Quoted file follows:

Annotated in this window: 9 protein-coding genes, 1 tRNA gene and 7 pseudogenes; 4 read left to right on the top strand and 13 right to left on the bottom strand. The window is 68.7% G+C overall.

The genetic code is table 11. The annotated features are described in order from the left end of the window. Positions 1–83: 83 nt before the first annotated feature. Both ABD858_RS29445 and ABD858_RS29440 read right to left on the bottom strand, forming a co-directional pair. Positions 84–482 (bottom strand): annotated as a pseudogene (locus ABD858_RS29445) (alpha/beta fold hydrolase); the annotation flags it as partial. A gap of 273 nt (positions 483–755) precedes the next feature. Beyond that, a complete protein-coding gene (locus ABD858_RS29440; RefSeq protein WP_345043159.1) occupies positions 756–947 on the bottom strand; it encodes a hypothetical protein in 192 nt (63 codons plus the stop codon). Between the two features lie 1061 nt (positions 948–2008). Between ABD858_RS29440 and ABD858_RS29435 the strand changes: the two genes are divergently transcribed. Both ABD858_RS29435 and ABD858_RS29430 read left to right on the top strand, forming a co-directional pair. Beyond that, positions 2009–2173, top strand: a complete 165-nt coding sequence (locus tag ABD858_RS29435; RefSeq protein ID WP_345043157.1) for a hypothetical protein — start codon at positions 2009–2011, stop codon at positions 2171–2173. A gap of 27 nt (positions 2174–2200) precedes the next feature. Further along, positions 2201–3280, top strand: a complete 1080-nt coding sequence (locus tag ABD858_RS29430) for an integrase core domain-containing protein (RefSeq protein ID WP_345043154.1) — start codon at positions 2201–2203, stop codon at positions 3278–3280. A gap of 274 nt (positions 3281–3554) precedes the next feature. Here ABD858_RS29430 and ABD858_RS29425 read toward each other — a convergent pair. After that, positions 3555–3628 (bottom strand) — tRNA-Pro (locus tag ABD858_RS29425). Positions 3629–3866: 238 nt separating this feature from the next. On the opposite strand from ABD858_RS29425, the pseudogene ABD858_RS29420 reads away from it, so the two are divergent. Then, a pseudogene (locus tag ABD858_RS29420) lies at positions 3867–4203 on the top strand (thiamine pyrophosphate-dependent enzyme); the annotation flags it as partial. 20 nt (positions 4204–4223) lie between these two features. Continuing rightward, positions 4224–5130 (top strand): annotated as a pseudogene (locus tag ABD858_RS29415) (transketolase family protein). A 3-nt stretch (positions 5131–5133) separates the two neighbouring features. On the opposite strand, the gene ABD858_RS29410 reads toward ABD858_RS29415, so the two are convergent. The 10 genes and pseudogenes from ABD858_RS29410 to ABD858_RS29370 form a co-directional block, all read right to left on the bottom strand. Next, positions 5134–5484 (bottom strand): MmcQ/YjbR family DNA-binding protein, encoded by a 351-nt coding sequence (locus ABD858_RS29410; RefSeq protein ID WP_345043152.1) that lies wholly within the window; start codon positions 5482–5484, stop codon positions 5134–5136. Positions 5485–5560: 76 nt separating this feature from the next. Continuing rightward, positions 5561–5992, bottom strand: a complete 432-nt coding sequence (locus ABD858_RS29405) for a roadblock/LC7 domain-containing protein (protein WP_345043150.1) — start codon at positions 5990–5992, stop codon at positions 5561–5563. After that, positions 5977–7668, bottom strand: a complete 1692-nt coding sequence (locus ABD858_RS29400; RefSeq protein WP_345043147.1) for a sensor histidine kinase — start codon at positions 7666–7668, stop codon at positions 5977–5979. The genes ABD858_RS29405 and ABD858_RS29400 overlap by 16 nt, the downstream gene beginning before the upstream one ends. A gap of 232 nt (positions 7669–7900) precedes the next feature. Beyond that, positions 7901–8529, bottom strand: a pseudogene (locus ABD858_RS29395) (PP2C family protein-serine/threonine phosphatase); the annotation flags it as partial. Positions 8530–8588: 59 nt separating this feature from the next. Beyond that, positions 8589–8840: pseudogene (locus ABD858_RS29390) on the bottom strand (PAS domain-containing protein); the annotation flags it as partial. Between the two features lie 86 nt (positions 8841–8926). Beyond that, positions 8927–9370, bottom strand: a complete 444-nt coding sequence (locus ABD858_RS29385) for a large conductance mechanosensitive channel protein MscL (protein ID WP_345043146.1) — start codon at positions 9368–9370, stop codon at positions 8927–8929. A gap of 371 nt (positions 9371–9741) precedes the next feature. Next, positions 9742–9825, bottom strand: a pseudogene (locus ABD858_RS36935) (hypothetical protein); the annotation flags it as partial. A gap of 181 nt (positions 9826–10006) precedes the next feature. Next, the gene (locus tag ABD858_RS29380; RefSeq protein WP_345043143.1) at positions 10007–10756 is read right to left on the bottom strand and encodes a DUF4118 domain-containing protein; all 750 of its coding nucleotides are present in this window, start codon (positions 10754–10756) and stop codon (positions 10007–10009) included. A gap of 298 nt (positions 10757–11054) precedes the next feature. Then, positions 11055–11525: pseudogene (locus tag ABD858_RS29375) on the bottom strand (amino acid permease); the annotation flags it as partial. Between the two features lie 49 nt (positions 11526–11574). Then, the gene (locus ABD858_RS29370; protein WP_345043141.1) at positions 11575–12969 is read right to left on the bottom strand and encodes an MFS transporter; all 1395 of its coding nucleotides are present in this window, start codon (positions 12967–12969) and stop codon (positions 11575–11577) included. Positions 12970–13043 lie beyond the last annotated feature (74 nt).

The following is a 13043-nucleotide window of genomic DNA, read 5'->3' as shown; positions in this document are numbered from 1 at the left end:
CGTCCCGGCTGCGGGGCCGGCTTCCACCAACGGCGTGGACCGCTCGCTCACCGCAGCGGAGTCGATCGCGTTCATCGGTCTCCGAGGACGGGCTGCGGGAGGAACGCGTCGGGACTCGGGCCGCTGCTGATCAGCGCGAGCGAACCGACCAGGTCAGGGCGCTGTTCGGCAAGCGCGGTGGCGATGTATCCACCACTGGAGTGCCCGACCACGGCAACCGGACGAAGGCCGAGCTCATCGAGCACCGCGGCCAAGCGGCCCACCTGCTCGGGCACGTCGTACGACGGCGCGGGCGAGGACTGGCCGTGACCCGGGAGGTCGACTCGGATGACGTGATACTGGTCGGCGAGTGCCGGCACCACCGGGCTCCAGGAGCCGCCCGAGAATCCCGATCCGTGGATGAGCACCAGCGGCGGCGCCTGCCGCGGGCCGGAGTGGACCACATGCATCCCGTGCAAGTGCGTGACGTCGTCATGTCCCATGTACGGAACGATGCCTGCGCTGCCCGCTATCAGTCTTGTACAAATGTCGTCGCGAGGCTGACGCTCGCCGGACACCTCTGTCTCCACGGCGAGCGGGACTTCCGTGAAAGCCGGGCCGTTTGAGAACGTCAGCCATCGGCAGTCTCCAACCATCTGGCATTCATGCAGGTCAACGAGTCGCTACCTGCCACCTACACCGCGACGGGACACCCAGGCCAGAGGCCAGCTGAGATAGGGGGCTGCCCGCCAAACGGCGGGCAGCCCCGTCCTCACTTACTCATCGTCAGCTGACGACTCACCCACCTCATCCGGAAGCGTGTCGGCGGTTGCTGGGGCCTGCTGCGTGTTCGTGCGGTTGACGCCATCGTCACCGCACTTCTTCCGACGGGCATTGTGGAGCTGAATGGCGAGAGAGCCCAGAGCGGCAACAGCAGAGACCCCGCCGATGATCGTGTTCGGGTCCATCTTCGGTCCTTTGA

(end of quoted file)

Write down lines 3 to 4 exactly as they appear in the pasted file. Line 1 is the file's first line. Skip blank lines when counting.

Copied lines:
The following is a 13043-nucleotide window of genomic DNA, read 5'->3' as shown; positions in this document are numbered from 1 at the left end:
CGTCCCGGCTGCGGGGCCGGCTTCCACCAACGGCGTGGACCGCTCGCTCACCGCAGCGGAGTCGATCGCGTTCATCGGTCTCCGAGGACGGGCTGCGGGAGGAACGCGTCGGGACTCGGGCCGCTGCTGATCAGCGCGAGCGAACCGACCAGGTCAGGGCGCTGTTCGGCAAGCGCGGTGGCGATGTATCCACCACTGGAGTGCCCGACCACGGCAACCGGACGAAGGCCGAGCTCATCGAGCACCGCGGCCAAGCGGCCCACCTGCTCGGGCACGTCGTACGACGGCGCGGGCGAGGACTGGCCGTGACCCGGGAGGTCGACTCGGATGACGTGATACTGGTCGGCGAGTGCCGGCACCACCGGGCTCCAGGAGCCGCCCGAGAATCCCGATCCGTGGATGAGCACCAGCGGCGGCGCCTGCCGCGGGCCGGAGTGGACCACATGCATCCCGTGCAAGTGCGTGACGTCGTCATGTCCCATGTACGGAACGATGCCTGCGCTGCCCGCTATCAGTCTTGTACAAATGTCGTCGCGAGGCTGACGCTCGCCGGACACCTCTGTCTCCACGGCGAGCGGGACTTCCGTGAAAGCCGGGCCGTTTGAGAACGTCAGCCATCGGCAGTCTCCAACCATCTGGCATTCATGCAGGTCAACGAGTCGCTACCTGCCACCTACACCGCGACGGGACACCCAGGCCAGAGGCCAGCTGAGATAGGGGGCTGCCCGCCAAACGGCGGGCAGCCCCGTCCTCACTTACTCATCGTCAGCTGACGACTCACCCACCTCATCCGGAAGCGTGTCGGCGGTTGCTGGGGCCTGCTGCGTGTTCGTGCGGTTGACGCCATCGTCACCGCACTTCTTCCGACGGGCATTGTGGAGCTGAATGGCGAGAGAGCCCAGAGCGGCAACAGCAGAGACCCCGCCGATGATCGTGTTCGGGTCCATCTTCGGTCCTTTGA